Unenforceability is another common problem. Your ability to enforce your agreement at all depends on the possibility that a court will simply characterize your agreement as unenforceable. Here are some of the reasons your NNN Agreement might be deemed legally unenforceable:
- Your agreement must be properly signed and executed by the correct company using the correct form of signature (or chop).
- Your agreement cannot create “forum shopping” in the wrong Chinese jurisdiction, usually where the Chinese counterpart is registered or conducts business.
- Obtaining a judgment in a foreign jurisdiction will generally lead to your inability to enforce the judgment in China.
- If the monetary damages in your NNN Agreement are too high and characterized as punitive (or possibly consequential), then your agreement can be seen as unfair and unenforceable.
- Don’t limit your ability to enforce your NNN Agreement to only the signing party. They will frequently work with other companies, contractors, and representatives who also need to be subjected to your agreement, either directly or through damages applied to your counterpart if their additional parties breach the agreement.
If you are new to the world of Chinese manufacturing, you must understand that you are negotiating with people who have learned over decades all the ways to limit their own liability. And even if this feels very one-sided or unfair, it is a completely acceptable approach from a cultural standpoint.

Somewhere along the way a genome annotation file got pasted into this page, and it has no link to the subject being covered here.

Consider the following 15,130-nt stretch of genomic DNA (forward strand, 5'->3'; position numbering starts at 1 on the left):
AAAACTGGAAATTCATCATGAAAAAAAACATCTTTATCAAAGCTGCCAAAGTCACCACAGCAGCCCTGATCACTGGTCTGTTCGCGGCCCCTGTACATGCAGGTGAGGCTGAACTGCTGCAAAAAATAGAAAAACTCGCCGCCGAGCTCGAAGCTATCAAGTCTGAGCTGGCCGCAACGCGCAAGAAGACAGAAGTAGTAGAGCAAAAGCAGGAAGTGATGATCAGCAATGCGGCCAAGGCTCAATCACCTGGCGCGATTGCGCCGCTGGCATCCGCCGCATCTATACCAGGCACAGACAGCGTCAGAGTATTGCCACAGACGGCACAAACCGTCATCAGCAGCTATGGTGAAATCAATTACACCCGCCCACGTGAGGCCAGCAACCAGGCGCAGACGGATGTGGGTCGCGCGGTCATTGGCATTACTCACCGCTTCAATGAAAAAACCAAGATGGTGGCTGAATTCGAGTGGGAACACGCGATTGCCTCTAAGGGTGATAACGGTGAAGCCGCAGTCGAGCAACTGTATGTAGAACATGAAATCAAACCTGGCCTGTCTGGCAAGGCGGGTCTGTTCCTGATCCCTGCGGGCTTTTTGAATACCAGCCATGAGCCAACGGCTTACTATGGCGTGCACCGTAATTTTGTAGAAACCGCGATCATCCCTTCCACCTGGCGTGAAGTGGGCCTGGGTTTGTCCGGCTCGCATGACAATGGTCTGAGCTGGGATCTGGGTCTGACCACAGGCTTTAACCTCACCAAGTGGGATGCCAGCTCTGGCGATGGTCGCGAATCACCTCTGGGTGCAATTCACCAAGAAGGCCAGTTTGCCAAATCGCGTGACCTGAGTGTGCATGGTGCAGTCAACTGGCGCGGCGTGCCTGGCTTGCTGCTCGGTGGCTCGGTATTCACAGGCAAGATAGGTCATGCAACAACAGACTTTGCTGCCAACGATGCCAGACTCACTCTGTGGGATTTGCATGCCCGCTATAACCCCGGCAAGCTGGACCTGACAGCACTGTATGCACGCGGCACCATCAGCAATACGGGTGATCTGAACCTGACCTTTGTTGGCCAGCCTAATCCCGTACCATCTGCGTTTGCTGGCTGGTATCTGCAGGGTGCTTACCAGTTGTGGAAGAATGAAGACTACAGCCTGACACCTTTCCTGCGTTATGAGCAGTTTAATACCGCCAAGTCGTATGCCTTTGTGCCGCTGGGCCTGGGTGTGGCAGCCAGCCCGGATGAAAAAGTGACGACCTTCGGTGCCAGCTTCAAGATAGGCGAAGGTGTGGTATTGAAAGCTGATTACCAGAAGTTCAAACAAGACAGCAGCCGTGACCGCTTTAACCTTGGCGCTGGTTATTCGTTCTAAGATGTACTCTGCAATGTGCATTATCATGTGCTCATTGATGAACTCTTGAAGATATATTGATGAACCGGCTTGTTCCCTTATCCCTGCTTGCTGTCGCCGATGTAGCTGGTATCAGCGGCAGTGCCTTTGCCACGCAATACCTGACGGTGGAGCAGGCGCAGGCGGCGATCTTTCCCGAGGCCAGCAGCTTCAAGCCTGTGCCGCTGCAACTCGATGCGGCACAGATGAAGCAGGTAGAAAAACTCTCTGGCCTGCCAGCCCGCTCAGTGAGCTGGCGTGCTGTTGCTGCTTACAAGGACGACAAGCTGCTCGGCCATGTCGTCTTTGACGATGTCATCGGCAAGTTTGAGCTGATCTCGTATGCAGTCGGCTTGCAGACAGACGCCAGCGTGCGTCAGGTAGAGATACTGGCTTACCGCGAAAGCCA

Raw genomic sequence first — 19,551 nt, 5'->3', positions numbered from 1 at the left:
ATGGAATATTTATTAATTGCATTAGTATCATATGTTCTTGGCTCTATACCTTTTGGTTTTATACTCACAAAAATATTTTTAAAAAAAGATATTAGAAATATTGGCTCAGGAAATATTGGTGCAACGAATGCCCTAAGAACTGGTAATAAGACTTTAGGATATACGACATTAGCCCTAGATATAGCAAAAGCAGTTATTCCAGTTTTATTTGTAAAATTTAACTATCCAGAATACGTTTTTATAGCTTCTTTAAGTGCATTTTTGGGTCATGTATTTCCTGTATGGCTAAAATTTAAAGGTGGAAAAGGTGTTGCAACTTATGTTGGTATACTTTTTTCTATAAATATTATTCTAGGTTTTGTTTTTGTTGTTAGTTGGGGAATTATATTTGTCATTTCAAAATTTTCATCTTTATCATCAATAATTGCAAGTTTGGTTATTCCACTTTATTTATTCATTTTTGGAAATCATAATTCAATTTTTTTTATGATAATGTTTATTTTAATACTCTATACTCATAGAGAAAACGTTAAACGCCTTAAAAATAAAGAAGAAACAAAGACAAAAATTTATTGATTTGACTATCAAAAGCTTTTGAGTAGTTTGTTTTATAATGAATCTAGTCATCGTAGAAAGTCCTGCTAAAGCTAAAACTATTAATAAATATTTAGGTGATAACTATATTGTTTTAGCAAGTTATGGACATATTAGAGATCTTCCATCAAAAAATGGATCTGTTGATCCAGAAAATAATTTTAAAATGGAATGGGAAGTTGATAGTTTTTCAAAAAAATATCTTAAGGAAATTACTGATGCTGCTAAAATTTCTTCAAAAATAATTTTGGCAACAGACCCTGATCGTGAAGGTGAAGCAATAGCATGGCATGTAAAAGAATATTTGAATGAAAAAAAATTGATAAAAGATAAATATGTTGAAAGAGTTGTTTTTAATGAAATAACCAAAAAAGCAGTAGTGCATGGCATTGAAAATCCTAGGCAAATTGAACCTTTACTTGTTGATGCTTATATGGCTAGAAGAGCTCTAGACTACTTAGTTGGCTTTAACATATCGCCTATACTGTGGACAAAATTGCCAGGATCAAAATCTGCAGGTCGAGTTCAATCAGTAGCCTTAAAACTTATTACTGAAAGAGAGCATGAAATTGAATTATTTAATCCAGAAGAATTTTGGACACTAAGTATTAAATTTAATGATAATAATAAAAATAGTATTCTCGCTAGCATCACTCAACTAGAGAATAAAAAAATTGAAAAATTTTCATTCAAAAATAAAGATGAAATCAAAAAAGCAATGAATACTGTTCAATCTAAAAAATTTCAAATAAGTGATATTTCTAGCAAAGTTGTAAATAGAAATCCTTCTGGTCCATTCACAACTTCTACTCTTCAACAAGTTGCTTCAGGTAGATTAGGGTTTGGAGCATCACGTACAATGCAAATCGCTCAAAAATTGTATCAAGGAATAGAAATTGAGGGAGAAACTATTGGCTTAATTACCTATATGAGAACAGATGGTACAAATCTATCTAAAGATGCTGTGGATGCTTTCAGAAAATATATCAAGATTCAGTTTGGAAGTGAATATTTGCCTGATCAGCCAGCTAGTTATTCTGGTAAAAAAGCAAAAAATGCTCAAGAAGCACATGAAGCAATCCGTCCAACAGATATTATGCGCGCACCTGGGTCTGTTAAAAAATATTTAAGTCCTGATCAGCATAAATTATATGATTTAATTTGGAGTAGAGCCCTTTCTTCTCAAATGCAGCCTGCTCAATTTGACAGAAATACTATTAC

Although you might want to save money and use a template NNN Agreement, you will definitely need help negotiating that agreement through the very end. Your counterparts are used to deflecting and derailing negotiations that put more immediate liability on their company and disguising negotiations that weaken your position (especially by introducing delays and unenforceable language, as explained above).
Their approach might seem collaborative when, in fact, it is entirely protective of their own financial interests. Without experienced and savvy legal counsel, you are entering a situation where small changes can change the whole balance of the relationship.